If you do not have an RO system you may have Arsenic or Fluoride in your tap water. As Caminos de Agua says: Since contamination levels are constantly changing in San Miguel, we at Caminos de Agua recommend that if you do not have a reverse osmosis treatment system, not to drink the tap water.

    The filter canisters that are commonly installed here do not and a UV light filter does not remove Arsenic or Fluoride. They both are useful and serve a purpose but they do not remove Arsenic or Fluoride. A Brita type filter also does not.

    To see a map of Fluoride / Arsenic levels for the SMA area see the map on the Caminos de Agua website (but the levels can and do change): https://caminosdeagua.org/en/water-quality-monitoring/.
  • Ron Lenox
    The map is very useful. I live in La Aldea and I saw my neighbor had her water tested. Showed Green! I plan to have mine done too. The more people that test their water through Caminos de Agua will improve the map.
  • Glenn Wilson
    What is the safe level of arsenic in your water? Zero.

    Arsenic is an element found in the Earth’s crust, and it finds its way into food, water, soil and air. In 2000, the U.S. Environmental Protection Agency considered tightening the drinking water standard for arsenic — then at 50 parts per billion — to as low as 3 ppb.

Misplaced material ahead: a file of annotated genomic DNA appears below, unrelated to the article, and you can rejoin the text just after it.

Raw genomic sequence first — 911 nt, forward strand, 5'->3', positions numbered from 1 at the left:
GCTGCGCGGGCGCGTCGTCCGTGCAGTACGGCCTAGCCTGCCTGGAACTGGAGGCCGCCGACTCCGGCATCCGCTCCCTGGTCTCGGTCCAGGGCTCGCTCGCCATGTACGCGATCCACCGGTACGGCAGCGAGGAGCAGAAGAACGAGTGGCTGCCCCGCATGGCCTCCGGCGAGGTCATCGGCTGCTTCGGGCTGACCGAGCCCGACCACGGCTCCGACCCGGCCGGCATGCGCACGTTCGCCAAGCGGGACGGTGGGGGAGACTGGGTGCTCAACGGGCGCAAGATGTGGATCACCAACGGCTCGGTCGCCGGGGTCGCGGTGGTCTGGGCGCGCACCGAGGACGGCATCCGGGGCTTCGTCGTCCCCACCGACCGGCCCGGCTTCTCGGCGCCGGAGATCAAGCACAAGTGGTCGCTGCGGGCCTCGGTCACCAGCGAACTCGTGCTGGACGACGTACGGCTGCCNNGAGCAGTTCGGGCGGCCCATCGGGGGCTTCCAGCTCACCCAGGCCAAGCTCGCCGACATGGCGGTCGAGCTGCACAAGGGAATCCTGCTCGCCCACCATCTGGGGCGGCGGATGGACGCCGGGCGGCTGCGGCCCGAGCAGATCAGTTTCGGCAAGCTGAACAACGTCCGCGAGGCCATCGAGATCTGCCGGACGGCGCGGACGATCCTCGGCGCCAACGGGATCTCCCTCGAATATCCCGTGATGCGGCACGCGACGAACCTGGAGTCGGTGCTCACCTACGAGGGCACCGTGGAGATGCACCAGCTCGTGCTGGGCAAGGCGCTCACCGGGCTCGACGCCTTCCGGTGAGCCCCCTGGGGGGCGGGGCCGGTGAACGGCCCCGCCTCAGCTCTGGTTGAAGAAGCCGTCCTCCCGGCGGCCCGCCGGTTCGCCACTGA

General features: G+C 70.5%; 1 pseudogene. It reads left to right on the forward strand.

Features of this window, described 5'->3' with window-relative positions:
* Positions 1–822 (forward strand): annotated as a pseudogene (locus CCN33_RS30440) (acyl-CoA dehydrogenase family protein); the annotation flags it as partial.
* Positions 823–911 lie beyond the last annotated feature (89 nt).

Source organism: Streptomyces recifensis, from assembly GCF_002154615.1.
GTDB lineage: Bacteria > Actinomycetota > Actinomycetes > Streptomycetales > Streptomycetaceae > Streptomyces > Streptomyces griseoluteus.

Because of fears about the cost, the agency ultimately set the standard at 10 ppb, though it said there was essentially no safe level of the toxin. ...

    Some scientists believe there are harmful effects from arsenic below the drinking water standard. These include bladder, lung, liver and skin cancer, heart disease, strokes and diabetes. Recent studies have suggested that arsenic may cause IQ deficits in children and may be harmful to fetal development. ...

    If you discover that your water has arsenic in it, you can install a reverse osmosis filter next to your kitchen sink. Prices start at about $200.

    “It’s important to recognize that the current drinking water standard of 10 micrograms per liter was never claimed to be a safe level,” Smith said. “It is a risk-management decision that was made by U.S. EPA under the Safe Drinking Water Act that takes into account the health effects but also the cost of mitigating [them].”